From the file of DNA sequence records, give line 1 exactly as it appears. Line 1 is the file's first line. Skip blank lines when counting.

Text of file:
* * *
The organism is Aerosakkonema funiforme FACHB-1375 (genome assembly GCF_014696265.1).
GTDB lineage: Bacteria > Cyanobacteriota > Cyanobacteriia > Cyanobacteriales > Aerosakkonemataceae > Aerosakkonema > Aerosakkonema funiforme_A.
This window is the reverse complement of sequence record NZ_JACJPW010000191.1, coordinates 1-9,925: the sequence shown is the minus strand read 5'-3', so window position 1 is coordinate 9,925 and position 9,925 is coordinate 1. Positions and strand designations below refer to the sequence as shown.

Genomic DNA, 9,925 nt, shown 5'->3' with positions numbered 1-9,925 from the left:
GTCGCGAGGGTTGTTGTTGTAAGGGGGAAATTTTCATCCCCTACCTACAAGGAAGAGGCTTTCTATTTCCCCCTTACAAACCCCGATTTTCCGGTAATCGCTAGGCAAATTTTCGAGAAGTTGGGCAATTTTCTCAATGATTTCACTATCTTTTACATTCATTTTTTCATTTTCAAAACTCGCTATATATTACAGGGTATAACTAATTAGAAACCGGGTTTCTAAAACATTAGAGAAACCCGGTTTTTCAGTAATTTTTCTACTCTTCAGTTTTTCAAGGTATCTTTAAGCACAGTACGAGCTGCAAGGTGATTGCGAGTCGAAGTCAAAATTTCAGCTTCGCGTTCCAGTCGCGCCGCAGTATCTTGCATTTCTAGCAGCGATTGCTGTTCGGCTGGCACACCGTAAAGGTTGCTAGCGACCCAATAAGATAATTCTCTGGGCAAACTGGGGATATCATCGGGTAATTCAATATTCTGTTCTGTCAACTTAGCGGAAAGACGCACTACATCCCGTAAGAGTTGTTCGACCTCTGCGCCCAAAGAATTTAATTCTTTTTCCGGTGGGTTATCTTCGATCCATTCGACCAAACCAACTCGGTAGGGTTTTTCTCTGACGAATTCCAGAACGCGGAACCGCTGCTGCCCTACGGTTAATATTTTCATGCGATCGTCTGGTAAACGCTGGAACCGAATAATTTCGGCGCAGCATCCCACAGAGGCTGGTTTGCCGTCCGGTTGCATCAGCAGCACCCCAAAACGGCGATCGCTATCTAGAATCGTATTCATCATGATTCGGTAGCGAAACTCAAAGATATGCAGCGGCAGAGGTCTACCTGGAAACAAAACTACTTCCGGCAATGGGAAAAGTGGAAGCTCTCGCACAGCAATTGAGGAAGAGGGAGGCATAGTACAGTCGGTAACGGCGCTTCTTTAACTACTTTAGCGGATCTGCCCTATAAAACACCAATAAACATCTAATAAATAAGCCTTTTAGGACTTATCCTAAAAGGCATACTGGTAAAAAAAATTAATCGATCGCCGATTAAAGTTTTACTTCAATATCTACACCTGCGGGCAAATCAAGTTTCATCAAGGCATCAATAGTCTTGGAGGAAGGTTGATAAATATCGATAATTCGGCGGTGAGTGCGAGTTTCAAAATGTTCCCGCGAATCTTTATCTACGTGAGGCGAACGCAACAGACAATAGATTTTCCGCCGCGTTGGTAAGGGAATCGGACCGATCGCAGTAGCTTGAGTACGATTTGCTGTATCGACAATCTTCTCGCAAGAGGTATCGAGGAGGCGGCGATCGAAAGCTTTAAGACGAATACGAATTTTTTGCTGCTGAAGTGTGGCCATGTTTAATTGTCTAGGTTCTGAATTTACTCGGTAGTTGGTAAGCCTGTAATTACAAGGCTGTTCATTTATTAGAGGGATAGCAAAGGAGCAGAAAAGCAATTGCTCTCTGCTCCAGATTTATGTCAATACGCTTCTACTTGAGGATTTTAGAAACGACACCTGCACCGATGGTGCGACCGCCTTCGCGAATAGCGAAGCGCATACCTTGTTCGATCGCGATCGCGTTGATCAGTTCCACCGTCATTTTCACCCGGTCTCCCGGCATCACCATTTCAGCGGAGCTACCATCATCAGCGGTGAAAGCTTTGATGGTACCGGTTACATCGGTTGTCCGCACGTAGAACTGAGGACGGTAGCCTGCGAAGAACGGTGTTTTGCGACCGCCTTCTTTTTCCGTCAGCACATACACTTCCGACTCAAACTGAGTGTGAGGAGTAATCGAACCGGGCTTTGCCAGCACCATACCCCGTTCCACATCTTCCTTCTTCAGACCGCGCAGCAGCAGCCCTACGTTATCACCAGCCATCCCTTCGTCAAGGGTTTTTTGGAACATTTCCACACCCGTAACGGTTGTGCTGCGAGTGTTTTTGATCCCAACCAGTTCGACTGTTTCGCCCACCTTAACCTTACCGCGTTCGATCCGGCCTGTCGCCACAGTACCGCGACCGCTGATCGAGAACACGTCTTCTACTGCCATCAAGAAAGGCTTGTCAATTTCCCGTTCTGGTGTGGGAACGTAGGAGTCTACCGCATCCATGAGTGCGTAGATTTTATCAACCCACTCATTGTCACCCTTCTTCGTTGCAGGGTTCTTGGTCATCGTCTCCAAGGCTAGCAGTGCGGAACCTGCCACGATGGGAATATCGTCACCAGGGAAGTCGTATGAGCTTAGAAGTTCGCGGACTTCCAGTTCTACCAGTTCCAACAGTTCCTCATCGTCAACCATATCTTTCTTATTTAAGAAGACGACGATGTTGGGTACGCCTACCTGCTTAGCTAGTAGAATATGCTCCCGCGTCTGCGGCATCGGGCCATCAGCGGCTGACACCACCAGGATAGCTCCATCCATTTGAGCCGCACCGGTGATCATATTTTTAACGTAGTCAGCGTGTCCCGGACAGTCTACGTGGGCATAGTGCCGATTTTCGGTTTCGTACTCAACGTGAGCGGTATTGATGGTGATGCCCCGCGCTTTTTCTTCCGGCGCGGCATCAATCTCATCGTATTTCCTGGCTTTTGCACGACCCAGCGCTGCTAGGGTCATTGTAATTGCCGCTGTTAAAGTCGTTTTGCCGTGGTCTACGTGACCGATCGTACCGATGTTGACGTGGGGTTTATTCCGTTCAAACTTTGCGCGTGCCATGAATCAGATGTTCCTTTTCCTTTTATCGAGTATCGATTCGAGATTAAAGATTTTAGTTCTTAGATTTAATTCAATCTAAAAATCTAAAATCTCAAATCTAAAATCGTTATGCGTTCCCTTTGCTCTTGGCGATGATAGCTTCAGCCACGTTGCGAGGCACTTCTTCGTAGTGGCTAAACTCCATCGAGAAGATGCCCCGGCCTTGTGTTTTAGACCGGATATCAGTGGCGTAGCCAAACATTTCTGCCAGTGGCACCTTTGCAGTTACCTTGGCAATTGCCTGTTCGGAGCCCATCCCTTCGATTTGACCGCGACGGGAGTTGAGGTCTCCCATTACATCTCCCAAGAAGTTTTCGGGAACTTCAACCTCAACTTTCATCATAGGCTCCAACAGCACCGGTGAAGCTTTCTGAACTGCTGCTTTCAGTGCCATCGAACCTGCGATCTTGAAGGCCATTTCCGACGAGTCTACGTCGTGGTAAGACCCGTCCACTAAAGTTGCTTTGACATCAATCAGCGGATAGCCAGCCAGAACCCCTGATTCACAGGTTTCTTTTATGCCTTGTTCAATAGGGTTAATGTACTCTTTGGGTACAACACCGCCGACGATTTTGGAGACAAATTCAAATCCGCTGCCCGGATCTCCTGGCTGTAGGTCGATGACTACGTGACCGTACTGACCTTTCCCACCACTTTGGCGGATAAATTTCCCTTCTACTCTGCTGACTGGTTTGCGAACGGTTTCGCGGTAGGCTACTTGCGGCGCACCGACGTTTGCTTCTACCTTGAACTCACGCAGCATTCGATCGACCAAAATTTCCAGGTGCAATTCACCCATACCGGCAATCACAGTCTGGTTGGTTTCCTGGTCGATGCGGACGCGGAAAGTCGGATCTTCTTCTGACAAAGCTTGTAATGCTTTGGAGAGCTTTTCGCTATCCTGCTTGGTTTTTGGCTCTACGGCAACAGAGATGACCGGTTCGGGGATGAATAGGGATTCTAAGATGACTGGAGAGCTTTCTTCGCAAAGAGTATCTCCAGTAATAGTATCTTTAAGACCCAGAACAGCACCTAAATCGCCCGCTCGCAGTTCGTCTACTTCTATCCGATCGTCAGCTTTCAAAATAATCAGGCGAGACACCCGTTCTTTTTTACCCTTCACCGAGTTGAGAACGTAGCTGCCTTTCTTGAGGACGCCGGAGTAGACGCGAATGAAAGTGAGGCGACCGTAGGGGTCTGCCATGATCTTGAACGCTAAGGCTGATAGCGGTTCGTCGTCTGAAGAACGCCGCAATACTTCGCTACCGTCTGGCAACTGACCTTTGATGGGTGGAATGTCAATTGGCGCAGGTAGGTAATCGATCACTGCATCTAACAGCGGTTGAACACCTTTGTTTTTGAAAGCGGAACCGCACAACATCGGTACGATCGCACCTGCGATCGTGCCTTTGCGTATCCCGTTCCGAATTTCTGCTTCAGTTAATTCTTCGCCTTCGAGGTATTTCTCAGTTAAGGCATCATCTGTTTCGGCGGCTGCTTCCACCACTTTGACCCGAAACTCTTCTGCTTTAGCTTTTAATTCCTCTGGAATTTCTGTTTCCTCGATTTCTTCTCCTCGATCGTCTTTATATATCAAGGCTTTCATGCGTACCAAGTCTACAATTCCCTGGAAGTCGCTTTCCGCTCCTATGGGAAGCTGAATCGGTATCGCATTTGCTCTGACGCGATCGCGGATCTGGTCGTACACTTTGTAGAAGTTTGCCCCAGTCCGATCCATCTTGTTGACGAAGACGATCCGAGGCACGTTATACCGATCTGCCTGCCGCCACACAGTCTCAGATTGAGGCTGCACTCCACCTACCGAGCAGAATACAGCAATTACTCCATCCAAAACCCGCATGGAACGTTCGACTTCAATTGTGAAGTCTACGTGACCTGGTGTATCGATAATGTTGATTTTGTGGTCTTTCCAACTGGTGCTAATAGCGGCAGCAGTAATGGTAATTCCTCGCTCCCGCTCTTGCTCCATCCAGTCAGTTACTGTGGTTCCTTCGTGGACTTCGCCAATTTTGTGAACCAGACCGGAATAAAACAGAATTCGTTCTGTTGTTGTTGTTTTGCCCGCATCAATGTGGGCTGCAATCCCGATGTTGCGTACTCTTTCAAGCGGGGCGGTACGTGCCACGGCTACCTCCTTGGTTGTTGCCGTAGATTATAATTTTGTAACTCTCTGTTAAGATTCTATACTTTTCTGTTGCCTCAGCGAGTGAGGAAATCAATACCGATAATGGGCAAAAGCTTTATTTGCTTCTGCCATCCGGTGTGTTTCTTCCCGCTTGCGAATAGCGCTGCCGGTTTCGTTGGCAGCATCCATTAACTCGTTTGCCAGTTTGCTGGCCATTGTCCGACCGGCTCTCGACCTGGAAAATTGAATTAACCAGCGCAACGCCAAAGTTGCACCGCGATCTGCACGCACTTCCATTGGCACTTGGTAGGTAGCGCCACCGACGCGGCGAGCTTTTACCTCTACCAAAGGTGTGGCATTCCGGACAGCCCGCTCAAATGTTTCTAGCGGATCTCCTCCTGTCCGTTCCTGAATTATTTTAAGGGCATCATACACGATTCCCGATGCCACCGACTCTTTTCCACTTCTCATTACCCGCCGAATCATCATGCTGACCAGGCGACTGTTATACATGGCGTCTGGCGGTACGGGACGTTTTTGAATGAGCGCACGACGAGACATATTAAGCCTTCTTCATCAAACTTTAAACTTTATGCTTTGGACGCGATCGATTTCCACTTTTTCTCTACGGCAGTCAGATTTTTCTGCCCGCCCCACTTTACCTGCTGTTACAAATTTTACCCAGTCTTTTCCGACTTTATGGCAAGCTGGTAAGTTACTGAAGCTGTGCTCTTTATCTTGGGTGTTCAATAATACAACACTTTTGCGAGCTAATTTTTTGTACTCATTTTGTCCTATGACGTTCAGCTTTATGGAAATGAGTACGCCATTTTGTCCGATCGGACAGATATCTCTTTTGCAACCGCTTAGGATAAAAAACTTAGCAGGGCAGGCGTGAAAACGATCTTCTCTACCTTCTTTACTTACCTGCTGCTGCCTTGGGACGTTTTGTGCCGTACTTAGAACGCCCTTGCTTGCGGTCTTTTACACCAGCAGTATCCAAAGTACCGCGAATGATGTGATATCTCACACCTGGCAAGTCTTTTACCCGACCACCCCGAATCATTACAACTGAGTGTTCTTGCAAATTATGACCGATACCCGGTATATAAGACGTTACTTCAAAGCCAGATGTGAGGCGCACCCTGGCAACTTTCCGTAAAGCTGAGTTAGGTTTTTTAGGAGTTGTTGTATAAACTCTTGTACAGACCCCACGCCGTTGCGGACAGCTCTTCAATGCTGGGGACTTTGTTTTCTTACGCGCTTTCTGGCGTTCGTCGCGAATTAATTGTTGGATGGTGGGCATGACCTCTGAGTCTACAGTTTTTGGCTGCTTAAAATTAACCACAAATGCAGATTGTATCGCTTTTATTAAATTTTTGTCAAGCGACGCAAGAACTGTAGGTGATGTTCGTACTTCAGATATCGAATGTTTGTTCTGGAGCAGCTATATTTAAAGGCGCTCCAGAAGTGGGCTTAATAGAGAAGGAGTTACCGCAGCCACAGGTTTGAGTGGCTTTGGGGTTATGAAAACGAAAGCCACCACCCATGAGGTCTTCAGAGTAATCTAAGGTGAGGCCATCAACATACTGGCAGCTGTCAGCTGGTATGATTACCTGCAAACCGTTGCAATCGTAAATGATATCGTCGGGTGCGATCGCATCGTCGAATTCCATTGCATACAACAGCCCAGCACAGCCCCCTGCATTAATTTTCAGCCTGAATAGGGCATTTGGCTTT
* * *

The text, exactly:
The organism is Aerosakkonema funiforme FACHB-1375 (genome assembly GCF_014696265.1).